Other dissenters still had their troubles. From the Arian heresy evolved, after a long time, the Unitarians. Yet the Church felt it must kill the first of these heretics to speak out in the time of James, without objection from the king who had promised no bloodshed over religion.

            Bartholomew Legate, already mentioned, was one who believed that Jesus was a mere man, that there was no virgin birth, no Incarnation. When he preached this belief, both George Abbot and Lancelot Andrewes of the translators approved his sentence to death. Abbot indeed wrote a letter to Lord Ellesmere, the Lord Chancellor, saying that the king “did not much desire that the Lord Coke should be called” to the trial, “lest by his singularity in opinion he should give stay to the business.” There was no stay; the trial moved to its ruthless end. In Smithfield Market on March 18, 1611, at the urging of Andrewes, Abbot, and other firmly irate divines, the king’s agents burned Bartholomew Legate at the stake.

            A few days later on March 24, the seventh anniversary of James’s accession, Andrewes – now Bishop of Ely – preached before the king at Whitehall, Through times that had been enough to disturb him to the utmost, he had kept his pious bearing. His text was Psalm 118:22-24, “This is the Lord’s day; it is marvelous in our eyes” – a verse he had used previously for thanksgiving after discovery of the Guy Fawkes plot. “This stone is the head,” Andrewes declared, meaning the king, “made by God.” Words spoken in hope, surely, for the last few months must have been for Andrewes a time of most earnest prayer and legitimate expectation.

            Before Christmas the great bell at St. Paul’s had tolled the news that the see of Canterbury was once more vacant. Richard Bancroft died November lo, 1610, before he could hold in his hands the printed Bible he had first opposed at Hampton Court, then had taken under his charge to please the king. Many of the clergy and the people thought with pleasure that at last Lancelot Andrewes, who had a living odor of sainthood, would rise to the summit.

            Ever since the death of Archbishop Whitgift in 1604 and the choice of Bancroft for the great place, Andrewes must have worked with quiet hope in his sermons, in all his acts during those years, and his patient work on the Bible. Though John Bois, Miles Smith, and many others had worked harder on the translation than Andrewes, they were minor figures in the Church, compared with him. The supreme gift of the king could rightly reward his faith and good works as a prelate. Among God’s elect he clearly deserved the chief crown of the righteous or rightly wise, and a long life of power.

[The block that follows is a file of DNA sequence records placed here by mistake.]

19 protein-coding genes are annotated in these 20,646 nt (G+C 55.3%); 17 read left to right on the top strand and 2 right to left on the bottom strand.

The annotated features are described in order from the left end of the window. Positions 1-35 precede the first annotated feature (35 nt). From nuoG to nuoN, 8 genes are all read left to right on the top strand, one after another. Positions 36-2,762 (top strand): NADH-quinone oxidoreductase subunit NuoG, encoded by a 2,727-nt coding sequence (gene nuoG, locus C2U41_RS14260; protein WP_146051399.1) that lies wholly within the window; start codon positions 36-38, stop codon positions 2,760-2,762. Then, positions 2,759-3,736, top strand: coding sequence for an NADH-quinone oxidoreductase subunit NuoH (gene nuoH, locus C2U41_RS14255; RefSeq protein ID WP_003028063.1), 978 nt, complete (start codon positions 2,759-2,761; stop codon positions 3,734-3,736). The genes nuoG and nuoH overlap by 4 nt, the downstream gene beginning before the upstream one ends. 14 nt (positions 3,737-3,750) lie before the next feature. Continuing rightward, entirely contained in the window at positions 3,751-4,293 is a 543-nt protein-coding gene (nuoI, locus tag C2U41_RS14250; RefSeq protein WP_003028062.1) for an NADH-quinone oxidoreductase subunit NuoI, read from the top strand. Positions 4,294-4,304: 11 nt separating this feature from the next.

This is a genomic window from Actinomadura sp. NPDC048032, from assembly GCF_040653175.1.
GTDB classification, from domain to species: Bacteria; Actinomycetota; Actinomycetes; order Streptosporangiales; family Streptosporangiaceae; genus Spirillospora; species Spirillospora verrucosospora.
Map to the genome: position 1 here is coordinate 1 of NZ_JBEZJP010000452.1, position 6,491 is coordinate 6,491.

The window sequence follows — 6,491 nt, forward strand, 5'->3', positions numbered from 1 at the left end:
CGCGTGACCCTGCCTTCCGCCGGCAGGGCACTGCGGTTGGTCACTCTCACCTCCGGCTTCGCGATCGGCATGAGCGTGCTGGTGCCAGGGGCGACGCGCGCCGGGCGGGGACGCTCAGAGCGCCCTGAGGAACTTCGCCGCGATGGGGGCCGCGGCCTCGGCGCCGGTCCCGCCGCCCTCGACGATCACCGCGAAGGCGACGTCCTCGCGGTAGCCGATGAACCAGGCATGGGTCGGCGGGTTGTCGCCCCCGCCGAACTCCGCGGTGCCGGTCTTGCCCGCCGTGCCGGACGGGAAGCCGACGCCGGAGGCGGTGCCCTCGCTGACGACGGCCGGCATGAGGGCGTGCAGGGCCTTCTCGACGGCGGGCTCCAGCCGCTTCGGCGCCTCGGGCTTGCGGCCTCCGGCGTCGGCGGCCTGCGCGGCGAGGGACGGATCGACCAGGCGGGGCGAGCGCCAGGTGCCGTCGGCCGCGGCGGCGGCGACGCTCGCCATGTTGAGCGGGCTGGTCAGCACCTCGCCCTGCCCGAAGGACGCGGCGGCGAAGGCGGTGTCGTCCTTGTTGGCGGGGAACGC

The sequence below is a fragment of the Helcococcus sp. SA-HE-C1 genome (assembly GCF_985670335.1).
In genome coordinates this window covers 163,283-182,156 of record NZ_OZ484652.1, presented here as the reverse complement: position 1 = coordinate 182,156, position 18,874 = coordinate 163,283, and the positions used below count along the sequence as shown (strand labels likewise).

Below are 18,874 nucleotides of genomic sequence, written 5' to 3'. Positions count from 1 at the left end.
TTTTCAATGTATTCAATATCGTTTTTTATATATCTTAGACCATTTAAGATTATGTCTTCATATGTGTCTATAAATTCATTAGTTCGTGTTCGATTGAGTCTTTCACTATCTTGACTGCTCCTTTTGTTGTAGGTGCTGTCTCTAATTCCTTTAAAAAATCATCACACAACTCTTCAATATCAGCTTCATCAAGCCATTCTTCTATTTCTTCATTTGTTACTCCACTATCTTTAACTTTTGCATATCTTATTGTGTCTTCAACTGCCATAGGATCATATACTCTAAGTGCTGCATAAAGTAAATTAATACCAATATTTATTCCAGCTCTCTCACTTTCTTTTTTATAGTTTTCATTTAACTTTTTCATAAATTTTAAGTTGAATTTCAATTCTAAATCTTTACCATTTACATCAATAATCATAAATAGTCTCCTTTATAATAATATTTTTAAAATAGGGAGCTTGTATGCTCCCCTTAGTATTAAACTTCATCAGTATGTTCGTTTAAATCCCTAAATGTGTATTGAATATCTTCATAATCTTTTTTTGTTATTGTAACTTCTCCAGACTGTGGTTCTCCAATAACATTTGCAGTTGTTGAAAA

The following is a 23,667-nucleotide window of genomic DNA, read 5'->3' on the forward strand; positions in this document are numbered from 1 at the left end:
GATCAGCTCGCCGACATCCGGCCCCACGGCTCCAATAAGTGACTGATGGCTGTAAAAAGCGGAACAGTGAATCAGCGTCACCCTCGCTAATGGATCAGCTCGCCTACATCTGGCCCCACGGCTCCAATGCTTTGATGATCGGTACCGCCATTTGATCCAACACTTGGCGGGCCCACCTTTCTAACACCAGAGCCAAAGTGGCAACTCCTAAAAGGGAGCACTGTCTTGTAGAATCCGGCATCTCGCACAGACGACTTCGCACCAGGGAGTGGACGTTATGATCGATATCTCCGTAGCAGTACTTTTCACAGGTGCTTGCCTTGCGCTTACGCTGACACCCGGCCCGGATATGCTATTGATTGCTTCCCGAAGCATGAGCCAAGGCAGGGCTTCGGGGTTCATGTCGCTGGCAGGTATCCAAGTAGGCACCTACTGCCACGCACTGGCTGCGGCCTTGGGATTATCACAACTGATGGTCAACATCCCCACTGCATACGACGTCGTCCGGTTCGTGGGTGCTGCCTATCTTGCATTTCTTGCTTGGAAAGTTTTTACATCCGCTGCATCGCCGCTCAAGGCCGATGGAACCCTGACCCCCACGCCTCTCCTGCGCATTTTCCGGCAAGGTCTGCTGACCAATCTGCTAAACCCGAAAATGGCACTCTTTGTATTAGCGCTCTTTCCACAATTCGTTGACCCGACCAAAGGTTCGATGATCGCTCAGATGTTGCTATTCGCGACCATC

King James delayed. True, Andrewes was among the highest of the high churchmen, and had many potent friends. The king loved his preaching. But on the other hand James, a Scotsman, thought of the Scots. On October 21, 1610, Lancelot Andrewes, George Abbot, and two other bishops had consecrated in the chapel of a London house three bishops of Scotland, the first thus to receive holy sanction from the Church of England. Bishop Abbot had wholly sympathized with the king’s haste to see the Scottish Church established, which he understood as clearly as he had understood the royal desire for a speedy end to Bartholomew Legate. In Legate’s burning Andrewes had concurred, but now he balked somewhat at the royal will. The difficulty was that the new Scottish prelates were men of low degree in the Church, as none were eligible for such advancement. Abbot, a practical man, saw no harm in their rapid elevation. But Lancelot Andrewes, though he participated in the ceremony, let it be known that he felt it to be unseemly.

            Now there were months of suspense about Andrewes’ own advancement, during which he must have composed some of his most fervent daily prayers. Translated from the Latin he used, these private devotions exist today in his published works. 

            At length on March 18, just before the burning of Bartholomew Legate, the king made his choice. To succeed Richard Bancroft he picked a man whom none had backed in the open—not the learned Bishop of Ely, but the Bishop of London, prosy George Abbot. Abbot himself said that he was wonder-struck.

            George Abbot thus arrived at enough success for anyone. On his knees in sincere thankfulness—for he cannot have taken seriously the story about his mother and the pike—he must have been sure that God and the word of God, newly rendered, had impelled him on to the goal.